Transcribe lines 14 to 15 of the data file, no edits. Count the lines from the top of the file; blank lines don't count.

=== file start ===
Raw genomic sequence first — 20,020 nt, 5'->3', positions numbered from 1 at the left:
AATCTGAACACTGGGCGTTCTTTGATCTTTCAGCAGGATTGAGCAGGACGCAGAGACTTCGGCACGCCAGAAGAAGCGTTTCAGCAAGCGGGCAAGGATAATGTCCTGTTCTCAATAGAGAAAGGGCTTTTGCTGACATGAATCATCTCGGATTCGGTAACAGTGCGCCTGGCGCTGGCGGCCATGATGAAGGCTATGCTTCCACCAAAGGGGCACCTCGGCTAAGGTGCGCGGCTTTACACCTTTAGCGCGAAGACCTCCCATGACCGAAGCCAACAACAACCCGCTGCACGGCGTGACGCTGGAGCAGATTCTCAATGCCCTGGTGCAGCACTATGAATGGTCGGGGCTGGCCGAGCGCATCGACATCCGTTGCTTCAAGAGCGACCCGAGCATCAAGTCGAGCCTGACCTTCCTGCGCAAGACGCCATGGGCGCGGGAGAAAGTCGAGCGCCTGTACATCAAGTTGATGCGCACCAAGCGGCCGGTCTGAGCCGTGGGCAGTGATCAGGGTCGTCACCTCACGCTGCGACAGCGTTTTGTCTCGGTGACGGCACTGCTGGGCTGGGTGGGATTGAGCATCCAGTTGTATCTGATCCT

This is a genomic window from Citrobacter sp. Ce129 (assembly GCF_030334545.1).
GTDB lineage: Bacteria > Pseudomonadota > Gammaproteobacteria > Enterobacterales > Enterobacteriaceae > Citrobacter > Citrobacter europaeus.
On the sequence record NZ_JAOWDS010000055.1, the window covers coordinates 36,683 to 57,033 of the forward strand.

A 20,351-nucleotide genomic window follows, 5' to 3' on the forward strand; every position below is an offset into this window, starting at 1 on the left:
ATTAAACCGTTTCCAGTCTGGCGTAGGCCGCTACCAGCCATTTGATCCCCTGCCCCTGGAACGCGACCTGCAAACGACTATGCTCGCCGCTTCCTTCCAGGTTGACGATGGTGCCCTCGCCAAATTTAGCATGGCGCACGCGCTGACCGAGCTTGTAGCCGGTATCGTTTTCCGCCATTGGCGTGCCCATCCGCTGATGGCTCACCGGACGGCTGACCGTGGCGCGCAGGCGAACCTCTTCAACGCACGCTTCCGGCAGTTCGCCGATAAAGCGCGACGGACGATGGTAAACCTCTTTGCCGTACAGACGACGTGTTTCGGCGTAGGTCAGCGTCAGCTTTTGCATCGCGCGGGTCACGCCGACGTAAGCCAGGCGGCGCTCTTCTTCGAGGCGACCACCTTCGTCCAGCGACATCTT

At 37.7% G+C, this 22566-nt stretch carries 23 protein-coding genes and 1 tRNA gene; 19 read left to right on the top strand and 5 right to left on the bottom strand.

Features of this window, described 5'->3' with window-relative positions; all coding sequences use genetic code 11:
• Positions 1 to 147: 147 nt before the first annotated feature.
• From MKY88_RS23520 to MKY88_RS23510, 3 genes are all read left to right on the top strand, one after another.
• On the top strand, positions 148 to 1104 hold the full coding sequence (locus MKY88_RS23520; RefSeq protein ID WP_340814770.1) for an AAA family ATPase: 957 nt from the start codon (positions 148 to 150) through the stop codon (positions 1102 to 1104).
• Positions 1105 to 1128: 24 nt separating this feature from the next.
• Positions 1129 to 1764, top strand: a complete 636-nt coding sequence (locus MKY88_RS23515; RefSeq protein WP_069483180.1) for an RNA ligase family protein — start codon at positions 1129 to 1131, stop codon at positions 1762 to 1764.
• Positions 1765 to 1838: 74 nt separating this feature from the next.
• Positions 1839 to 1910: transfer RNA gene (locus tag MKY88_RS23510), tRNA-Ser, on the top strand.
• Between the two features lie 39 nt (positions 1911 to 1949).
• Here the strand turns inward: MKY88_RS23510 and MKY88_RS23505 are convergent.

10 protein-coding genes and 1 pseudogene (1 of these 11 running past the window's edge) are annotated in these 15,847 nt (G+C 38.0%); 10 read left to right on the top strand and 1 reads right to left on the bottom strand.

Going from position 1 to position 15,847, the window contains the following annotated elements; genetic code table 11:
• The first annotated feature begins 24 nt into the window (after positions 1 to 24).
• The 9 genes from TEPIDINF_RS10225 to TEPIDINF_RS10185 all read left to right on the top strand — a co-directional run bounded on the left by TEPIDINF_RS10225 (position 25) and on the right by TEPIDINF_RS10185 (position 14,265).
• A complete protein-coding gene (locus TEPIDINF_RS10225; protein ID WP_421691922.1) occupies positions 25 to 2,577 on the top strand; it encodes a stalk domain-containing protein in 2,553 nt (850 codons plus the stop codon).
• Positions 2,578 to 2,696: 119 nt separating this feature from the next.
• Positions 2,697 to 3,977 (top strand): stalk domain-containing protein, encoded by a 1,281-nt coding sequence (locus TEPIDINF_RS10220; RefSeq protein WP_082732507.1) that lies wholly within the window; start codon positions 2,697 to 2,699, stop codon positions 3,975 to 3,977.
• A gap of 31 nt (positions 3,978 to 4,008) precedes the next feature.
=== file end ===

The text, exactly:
• Positions 1129 to 1764, top strand: a complete 636-nt coding sequence (locus MKY88_RS23515; RefSeq protein WP_069483180.1) for an RNA ligase family protein — start codon at positions 1129 to 1131, stop codon at positions 1762 to 1764.
• Positions 1765 to 1838: 74 nt separating this feature from the next.